WHEREAS, the seven-member Louisiana Wildlife & Fisheries Commission (LWFC) was established by an amendment to the Louisiana Constitution in 1952 to oversee the state administrative agency, also known at the time as the Louisiana Wildlife & Fisheries Commission (formerly and presently called the Louisiana Department of Wildlife & Fisheries), and

WHEREAS, the establishment of the LWFC in 1952 was consistent with the prevailing national conservation movement to create in each state a group of peers of stakeholders in the conservation and use of natural resources that would have the authority to regulate the use of the state’s fish & wildlife resources, and

WHEREAS, a fundamental reason for establishing such a commission form of governance was to reduce to a minimum the amount of political interference in the management of fish and wildlife resources, and

WHEREAS, establishing a commission form of governance for regulating the take of fish, fur and game was a chief goal of the Wildlife Management Institute (WMI), an organization established by a national association of leaders in the manufacture of sporting arms and ammunition and other outdoor gear, with the intent of promoting the management of fish and wildlife resources based on sound science, and this concept was/is strongly supported and advocated by the Louisiana Wildlife Federation, and

WHEREAS, as the LWFC matured and new processes for rulemaking were established to maximize the opportunity for public participation while allowing the full consideration of the data and advice provided by the professional fish & wildlife managers and enforcement experts of the Louisiana Department of Wildlife & Fisheries (LDWF), the Legislature ceded more authority to the LWFC so that it now has complete jurisdiction over the setting of seasons, size limits, creel and bag limits and harvest quotas, without the requirement for legislative oversight in the process of making these rules, and

WHEREAS, most conservation advocates and members of the Legislature understand and appreciate the wisdom of the separation of responsibilities between the Legislature and the LWFC, and

WHEREAS, the concept of the commission is that of a board of peers to the users it regulates and it is not intended to be a board of technical experts; that expertise is available through the LDWF staff, and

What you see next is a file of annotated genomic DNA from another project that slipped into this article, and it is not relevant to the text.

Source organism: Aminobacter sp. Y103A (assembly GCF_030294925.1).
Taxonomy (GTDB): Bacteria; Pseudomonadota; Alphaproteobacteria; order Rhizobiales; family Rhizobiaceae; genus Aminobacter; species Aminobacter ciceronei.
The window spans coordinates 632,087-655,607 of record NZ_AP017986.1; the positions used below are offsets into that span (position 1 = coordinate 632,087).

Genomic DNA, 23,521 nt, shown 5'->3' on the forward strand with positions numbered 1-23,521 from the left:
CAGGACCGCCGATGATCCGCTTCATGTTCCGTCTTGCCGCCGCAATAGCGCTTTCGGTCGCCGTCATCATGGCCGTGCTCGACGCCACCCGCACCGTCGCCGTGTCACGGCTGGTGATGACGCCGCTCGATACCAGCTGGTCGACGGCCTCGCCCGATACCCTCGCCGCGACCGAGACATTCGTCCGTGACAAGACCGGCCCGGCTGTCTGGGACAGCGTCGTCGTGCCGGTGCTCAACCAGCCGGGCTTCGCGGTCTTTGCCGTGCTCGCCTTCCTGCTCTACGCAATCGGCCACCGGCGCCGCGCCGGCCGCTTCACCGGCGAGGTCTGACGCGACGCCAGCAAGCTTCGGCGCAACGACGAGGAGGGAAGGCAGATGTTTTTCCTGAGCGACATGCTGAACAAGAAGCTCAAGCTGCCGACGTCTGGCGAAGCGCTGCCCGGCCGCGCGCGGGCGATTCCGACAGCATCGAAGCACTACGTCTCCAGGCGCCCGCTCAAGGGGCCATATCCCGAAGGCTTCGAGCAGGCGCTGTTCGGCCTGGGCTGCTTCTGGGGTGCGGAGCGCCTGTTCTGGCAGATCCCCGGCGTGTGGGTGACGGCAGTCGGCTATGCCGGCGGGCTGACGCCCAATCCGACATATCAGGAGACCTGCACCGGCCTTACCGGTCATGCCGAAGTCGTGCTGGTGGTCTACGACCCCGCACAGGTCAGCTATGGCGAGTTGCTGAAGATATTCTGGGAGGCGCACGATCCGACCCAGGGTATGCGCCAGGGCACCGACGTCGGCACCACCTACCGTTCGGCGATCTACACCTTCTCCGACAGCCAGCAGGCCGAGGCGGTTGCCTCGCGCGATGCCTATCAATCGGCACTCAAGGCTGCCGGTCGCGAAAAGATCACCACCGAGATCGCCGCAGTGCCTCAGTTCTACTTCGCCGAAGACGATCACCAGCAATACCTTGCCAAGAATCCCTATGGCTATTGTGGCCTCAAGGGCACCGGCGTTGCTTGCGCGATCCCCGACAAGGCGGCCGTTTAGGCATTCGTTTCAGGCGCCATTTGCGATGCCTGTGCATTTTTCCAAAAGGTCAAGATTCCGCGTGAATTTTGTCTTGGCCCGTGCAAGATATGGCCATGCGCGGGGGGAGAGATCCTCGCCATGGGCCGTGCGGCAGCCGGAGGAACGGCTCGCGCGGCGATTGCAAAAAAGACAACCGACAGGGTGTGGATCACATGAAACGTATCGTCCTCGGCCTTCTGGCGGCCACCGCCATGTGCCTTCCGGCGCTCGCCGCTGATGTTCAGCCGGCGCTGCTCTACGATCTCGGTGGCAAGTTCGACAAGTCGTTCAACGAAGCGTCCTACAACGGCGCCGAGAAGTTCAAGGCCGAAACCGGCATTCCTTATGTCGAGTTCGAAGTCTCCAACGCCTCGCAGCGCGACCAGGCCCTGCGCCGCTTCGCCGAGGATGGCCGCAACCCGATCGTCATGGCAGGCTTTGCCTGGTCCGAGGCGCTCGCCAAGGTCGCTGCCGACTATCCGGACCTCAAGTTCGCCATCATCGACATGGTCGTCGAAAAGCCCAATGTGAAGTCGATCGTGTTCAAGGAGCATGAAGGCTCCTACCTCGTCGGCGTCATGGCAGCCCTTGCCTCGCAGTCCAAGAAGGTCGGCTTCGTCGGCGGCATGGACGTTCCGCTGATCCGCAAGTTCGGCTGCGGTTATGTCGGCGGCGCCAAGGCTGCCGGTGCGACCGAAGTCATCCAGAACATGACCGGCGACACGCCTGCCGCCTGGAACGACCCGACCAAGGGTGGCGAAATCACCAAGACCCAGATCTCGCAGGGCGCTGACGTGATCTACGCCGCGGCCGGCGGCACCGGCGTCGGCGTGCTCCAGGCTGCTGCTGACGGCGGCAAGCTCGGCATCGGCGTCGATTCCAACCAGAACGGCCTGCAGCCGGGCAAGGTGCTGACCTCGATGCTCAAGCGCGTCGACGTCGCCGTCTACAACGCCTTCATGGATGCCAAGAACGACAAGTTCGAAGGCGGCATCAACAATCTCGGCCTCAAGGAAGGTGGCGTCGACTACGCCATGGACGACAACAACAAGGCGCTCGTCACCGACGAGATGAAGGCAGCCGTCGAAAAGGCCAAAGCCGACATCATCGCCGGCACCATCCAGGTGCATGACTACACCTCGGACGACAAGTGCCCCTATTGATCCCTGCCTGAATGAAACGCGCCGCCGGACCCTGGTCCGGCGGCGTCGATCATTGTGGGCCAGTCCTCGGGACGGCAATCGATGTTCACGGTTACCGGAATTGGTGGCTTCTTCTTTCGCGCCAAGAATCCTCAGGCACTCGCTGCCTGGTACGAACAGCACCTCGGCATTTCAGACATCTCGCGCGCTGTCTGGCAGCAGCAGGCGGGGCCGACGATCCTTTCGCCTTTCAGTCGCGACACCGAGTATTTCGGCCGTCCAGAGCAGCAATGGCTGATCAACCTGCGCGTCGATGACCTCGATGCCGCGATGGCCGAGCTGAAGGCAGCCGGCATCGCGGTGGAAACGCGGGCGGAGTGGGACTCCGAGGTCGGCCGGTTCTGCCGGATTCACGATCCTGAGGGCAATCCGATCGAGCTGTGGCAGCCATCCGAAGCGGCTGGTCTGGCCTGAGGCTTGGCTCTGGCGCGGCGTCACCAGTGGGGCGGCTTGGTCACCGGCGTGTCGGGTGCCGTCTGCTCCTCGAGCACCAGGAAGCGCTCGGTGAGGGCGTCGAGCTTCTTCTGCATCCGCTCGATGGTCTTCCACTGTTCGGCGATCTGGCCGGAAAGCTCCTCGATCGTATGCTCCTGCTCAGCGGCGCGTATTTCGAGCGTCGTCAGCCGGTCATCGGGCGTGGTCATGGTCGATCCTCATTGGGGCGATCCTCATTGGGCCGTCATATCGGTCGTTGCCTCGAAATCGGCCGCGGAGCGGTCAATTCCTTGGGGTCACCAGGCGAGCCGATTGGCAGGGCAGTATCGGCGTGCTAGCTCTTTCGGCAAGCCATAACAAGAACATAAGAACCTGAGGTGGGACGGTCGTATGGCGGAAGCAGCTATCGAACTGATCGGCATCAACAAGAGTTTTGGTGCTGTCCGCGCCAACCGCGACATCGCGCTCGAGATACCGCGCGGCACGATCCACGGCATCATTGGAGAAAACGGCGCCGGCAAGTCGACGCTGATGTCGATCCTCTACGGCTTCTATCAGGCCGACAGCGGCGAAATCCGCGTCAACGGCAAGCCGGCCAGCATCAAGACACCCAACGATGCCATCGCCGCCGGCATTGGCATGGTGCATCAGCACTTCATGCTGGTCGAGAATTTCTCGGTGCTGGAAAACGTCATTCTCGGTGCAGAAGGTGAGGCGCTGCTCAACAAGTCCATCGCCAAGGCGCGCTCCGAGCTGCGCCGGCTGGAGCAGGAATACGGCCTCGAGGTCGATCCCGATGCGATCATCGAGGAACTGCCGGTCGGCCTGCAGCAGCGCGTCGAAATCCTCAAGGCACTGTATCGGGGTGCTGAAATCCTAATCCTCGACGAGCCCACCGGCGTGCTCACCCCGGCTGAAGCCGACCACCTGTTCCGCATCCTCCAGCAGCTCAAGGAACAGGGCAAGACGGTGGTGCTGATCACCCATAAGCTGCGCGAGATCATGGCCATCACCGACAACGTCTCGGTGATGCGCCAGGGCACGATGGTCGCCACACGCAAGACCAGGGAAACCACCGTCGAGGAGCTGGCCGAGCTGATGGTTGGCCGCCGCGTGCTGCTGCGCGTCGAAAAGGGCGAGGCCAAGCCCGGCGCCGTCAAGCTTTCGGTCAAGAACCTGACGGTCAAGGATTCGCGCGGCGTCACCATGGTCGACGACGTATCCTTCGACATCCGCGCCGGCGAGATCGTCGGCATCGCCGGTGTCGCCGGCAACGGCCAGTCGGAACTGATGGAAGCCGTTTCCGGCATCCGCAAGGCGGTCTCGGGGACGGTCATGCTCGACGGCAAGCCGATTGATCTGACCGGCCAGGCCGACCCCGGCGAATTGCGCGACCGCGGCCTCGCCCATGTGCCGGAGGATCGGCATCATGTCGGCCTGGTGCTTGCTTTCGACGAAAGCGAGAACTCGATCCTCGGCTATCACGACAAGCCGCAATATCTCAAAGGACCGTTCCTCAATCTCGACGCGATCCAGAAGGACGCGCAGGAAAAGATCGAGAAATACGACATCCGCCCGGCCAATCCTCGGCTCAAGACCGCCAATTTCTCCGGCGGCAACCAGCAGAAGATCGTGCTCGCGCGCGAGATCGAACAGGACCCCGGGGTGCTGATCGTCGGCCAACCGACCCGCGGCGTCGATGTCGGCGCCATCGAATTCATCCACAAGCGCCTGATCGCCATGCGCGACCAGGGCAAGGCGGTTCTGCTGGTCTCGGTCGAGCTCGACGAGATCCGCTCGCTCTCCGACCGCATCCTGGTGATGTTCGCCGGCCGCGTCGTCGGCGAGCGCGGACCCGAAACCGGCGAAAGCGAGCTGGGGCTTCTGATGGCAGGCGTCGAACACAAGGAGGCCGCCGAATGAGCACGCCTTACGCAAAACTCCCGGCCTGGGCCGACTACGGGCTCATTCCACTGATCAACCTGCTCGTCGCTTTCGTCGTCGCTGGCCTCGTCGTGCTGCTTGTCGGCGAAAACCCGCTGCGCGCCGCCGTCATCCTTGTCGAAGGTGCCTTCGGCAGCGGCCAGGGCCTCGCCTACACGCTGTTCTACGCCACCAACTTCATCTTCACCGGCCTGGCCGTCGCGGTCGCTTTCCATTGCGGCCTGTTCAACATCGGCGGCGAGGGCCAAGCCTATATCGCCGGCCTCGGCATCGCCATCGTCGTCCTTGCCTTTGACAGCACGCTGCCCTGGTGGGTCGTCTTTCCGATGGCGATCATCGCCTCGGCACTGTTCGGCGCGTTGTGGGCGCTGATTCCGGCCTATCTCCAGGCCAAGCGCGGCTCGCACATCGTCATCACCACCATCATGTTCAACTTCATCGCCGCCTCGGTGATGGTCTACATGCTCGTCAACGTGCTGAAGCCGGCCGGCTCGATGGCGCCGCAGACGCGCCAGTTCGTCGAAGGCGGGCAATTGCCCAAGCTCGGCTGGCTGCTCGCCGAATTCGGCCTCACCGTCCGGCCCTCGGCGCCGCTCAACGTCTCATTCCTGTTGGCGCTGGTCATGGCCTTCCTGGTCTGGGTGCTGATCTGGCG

WHEREAS, the LWFC is a necessary complement to the work of the LDWF and vice versa, and its role is essential to the stakeholders’ need and right to participate in the decision-making process, and

WHEREAS, with the exception of the requirement that 3 members of the 7-member LWFC be representatives of the commercial fur and/or fishing industry, the idea of the LWFC is to represent all citizens of the state and all the natural resources within its authority, not just citizens and resources within a certain region, and

WHEREAS, although the idea of requiring at least one LWFC member to reside in each geographic region of the state (to both avoid the perception of regional bias in decision-making, but more importantly, to inform the decision-making process with knowledge of and familiarity with each geographic area) may be appealing, it is a mistake to mandate it in statutory or constitutional law because it would imply that the commissioner from each specified region should represent the interests of that region rather than those of the state as a whole, therefore making the LWFC more “political,” and

WHEREAS, the Governor should have the sound practical and political acumen to appoint LWFC members from each part of the state to avoid the perception of regional bias in decision-making, and

WHEREAS, although some states have fewer members on their “wildlife commissions” and the WMI recommends five members, seven is a sufficient number of LWFC members to efficiently and effectively conduct its business and fulfill its responsibilities to the people of Louisiana, and

WHEREAS, from time to time the validity and effectiveness of the LWFC is challenged by proposals to abolish it or to modify and manipulate its structure and function, including recent legislation to abolish the LWFC which evolved into a proposal to increase its membership and establish gerrymandered commission districts, and

WHEREAS, the LWF believes that the LWFC performs a difficult task well.

THEREFORE BE IT RESOLVED that the Louisiana Wildlife Federation (LWF) urges that the Louisiana Wildlife & Fisheries Commission (LWFC) be sustained in its present form with no more than seven members and opposes efforts to abolish it as is proposed from time to time.

BE IT FURTHER RESOLVED that the LWF supports the uniform representation of all the citizens and the fish and wildlife resources of Louisiana by each member of the LWFC, not just the people and resources from designated regions of the state.

BE IT FURTHER RESOLVED that the LWF urges Governor Jindal and future Louisiana Governors to exercise good practical and political sense when making appointments to the LWFC to assure that appointments are reasonably distributed geographically to avoid the perception of regional bias in LWFC decision-making.

BE IT FURTHER RESOLVED that the LWF hereby restates its support for LWFC and its structure and function as presently constituted.

Adopted by the Louisiana Wildlife Federation in convention assembled, February 28, 2010 at Cypress Bend Resort, Many, Louisiana.

Resolution #:14D, 2011
Date Proposed:02/28/2010
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